How editing and curating your product selection helps attract new customers


When someone has purchased from you before, they probably trust your brand enough to forgive minor hiccups in the buying experience. For instance, say you’re searching for some type of canned goods on Amazon, and the first few results are from third-party sellers who charge huge shipping fees. As a seasoned veteran, you know enough to drill down to the products that Amazon sells directly, which include the free shipping you’re looking for. Problem solved.

However, pretend you’re a new prospect who has never purchased groceries at Amazon before. Seeing the enormous shipping charges on the first few results, you figure this online grocery thing is a waste of time and money. You leave the grocery section of the site and may never return.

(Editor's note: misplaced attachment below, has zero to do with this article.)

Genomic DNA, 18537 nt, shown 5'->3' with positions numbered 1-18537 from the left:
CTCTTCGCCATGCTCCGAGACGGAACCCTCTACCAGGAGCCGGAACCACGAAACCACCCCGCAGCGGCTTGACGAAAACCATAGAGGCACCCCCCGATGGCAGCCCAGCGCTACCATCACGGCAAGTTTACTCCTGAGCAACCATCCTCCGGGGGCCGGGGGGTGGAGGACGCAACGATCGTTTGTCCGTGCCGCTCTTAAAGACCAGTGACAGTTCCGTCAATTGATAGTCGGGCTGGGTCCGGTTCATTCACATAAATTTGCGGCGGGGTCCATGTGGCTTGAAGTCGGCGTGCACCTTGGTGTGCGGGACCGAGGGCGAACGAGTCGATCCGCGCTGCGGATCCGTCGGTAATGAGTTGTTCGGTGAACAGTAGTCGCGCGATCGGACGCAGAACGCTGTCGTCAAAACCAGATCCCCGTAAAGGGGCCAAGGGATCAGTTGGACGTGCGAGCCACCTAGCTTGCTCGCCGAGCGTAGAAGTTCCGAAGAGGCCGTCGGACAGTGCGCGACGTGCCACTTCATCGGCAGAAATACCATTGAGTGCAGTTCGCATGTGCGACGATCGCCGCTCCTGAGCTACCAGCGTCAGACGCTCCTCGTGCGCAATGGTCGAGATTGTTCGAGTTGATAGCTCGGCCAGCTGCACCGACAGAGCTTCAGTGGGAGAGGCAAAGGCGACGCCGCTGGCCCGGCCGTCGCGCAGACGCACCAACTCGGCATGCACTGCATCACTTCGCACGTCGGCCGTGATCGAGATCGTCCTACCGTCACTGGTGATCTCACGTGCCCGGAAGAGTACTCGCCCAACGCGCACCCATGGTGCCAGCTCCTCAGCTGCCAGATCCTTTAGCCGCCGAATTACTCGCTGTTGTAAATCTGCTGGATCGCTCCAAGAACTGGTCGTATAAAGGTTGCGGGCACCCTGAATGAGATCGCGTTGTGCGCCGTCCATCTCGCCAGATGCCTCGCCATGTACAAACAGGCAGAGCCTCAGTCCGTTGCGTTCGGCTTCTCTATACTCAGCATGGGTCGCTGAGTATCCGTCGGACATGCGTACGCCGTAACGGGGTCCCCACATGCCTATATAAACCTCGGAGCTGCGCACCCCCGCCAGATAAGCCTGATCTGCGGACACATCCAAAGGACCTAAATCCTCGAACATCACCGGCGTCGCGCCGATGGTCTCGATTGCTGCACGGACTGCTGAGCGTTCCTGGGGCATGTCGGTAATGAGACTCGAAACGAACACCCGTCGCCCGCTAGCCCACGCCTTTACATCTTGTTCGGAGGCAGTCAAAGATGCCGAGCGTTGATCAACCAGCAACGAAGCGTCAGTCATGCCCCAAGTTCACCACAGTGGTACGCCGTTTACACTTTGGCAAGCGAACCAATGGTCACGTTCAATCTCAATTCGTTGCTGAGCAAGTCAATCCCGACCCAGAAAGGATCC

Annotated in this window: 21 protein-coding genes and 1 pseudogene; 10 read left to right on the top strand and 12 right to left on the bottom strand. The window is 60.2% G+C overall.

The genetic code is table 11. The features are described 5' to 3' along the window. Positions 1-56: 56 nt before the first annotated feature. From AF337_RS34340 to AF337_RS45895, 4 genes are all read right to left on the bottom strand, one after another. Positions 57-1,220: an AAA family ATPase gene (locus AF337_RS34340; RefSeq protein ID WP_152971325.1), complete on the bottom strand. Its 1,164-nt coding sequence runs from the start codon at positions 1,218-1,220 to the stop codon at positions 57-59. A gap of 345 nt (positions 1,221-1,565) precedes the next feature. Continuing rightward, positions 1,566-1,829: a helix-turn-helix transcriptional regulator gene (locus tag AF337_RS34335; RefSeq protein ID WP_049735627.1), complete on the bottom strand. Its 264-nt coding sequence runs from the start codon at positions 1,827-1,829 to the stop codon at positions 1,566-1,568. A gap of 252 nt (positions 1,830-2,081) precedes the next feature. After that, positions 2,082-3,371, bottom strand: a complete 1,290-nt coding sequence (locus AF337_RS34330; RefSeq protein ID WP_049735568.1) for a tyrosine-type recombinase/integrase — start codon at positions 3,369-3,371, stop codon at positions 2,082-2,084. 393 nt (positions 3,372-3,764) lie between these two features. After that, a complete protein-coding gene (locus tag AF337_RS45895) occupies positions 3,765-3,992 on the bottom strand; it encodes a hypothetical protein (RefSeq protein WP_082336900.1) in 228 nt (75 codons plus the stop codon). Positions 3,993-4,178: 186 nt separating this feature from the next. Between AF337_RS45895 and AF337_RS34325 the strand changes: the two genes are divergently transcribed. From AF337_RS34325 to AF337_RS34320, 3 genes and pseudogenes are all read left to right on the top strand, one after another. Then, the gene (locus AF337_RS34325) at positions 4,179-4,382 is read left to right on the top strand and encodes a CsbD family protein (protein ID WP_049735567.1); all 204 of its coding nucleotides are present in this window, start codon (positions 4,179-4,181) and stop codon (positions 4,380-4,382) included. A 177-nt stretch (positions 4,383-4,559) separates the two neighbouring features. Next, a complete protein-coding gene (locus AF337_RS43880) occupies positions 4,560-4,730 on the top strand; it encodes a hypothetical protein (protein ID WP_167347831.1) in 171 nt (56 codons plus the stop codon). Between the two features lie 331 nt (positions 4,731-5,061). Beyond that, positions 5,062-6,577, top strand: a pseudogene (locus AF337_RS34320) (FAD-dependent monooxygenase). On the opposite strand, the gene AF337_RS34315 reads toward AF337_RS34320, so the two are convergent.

These contrasting behaviors underscore the need to edit and curate your product selection, especially the types of products that prospective customers are looking for. In Amazon’s case, they could tailor the default grocery sorting to favor products with the highest reviews, which are sold by Amazon and include free shipping. Or, they might make a new customer page that highlights the staple foods that repeat customers tend to buy.

Either way, if you can tweak your product selection to appeal to prospective customers who haven’t made a purchase yet, you’ll convert more of them into loyal repeat buyers. As an added bonus, that same curation will help existing customers learn about new products they might want to purchase, which should increase lifetime customer value among those who already buy from you anyway.